The achievement of sustainable cities and communities is closely linked to an accurate design of the buildings. In this context, the transparent elements of the building envelope have a crucial role since, on one hand, they are a bottleneck in regards to heat and mass transfers and sound propagation, while, on the other hand, they must allow daylight penetration. Thus, they are responsible for occupants’ thermal and visual comfort and their health. Considering passive solutions for windows, the light shelves can improve natural light penetration, reducing the lights’ electricity demand and controlling windows’ related thermal aspects. The scientific literature is characterized by several studies that analyze this topic, which, however, focus only on the daylight field and sometimes the energy saving for lights. Moreover, they often refer to fixed sky type for the simulations. The aim of the present study is to analyze the application of the light shelves with a multi-disciplinary approach, by means of dynamic simulations, in the EnergyPlus engine, for a whole year. A new methodological approach is presented in order to investigate the technology under different fields of interest: daylight, lighting energy, cooling and heating needs, and thermo-hygrometric comfort. The case study chosen is an existing building, a student dormitory belonging to the University of Athens. It is subject to a deep energy renovation to conform to the “nearly Zero Energy Building” target, in the frame of a European research project called Pro-GET-onE (G.A No. 723747). By means of the calibrated numerical model of this HVAC-building system, ten different configurations of light shelves have been investigated. The best solution is given by the application of an internal horizontal light shelf placed at 50 cm from the top of the window with a depth of 90 or 60 cm. It has been found that despite the reduction in electricity demand for lighting, the variation in heating and cooling needs does not always lead to a benefit.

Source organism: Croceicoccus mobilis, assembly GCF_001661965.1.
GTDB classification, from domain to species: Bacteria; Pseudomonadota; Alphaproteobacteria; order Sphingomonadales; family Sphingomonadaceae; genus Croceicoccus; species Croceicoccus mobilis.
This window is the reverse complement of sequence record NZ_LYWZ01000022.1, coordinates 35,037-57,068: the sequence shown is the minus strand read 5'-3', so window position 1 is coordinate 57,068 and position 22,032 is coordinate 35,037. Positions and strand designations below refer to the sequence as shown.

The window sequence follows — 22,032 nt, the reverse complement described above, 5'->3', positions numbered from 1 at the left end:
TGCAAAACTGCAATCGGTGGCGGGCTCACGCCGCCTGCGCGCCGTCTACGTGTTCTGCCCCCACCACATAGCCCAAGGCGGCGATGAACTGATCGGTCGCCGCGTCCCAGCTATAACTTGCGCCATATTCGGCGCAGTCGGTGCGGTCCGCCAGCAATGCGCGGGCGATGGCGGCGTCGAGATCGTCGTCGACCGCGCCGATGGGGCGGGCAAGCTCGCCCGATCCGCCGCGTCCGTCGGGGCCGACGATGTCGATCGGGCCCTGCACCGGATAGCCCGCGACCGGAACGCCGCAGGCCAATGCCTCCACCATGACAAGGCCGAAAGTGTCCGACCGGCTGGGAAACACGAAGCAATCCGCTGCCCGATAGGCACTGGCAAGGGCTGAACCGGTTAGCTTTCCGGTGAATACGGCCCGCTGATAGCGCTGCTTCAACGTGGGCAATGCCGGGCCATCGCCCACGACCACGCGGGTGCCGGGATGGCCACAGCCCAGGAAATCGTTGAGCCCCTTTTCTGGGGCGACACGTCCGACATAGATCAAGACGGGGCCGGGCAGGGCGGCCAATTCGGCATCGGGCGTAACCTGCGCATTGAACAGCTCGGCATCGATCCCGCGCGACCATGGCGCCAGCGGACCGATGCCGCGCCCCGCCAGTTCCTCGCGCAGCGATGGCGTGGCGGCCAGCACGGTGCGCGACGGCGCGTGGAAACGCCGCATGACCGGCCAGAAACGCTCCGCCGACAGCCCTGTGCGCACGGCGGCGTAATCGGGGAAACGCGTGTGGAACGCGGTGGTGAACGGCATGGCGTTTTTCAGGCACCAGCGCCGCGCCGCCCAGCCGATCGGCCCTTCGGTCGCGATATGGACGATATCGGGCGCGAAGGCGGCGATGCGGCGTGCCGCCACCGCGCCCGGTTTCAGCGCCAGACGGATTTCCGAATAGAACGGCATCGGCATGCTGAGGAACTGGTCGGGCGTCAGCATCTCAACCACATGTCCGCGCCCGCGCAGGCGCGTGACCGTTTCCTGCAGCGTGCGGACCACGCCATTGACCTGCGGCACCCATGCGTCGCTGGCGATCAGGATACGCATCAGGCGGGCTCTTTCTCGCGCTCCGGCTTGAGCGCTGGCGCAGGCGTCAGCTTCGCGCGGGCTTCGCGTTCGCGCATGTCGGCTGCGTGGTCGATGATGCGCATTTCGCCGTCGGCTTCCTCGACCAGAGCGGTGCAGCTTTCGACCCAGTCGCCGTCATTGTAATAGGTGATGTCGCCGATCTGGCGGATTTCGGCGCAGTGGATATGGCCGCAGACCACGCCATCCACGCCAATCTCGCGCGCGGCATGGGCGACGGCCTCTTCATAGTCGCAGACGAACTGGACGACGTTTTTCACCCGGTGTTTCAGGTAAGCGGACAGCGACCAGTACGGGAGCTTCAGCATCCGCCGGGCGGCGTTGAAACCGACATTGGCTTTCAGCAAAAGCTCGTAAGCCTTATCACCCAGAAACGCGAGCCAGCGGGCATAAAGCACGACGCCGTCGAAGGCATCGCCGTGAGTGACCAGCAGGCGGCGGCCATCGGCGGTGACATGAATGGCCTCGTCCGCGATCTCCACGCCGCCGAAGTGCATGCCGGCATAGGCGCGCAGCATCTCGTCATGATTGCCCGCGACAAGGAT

Multi-disciplinary analysis of light shelves application within a student dormitory refurbishment

Vanoli G. P.;
2021-01-01

Abstract

The achievement of sustainable cities and communities is closely linked to an accurate design of the buildings. In this context, the transparent elements of the building envelope have a crucial role since, on one hand, they are a bottleneck in regards to heat and mass transfers and sound propagation, while, on the other hand, they must allow daylight penetration. Thus, they are responsible for occupants’ thermal and visual comfort and their health. Considering passive solutions for windows, the light shelves can improve natural light penetration, reducing the lights’ electricity demand and controlling windows’ related thermal aspects. The scientific literature is characterized by several studies that analyze this topic, which, however, focus only on the daylight field and sometimes the energy saving for lights. Moreover, they often refer to fixed sky type for the simulations. The aim of the present study is to analyze the application of the light shelves with a multi-disciplinary approach, by means of dynamic simulations, in the EnergyPlus engine, for a whole year. A new methodological approach is presented in order to investigate the technology under different fields of interest: daylight, lighting energy, cooling and heating needs, and thermo-hygrometric comfort. The case study chosen is an existing building, a student dormitory belonging to the University of Athens. It is subject to a deep energy renovation to conform to the “nearly Zero Energy Building” target, in the frame of a European research project called Pro-GET-onE (G.A No. 723747). By means of the calibrated numerical model of this HVAC-building system, ten different configurations of light shelves have been investigated. The best solution is given by the application of an internal horizontal light shelf placed at 50 cm from the top of the window with a depth of 90 or 60 cm. It has been found that despite the reduction in electricity demand for lighting, the variation in heating and cooling needs does not always lead to a benefit.
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Utilizza questo identificativo per citare o creare un link a questo documento: https://hdl.handle.net/11695/124134
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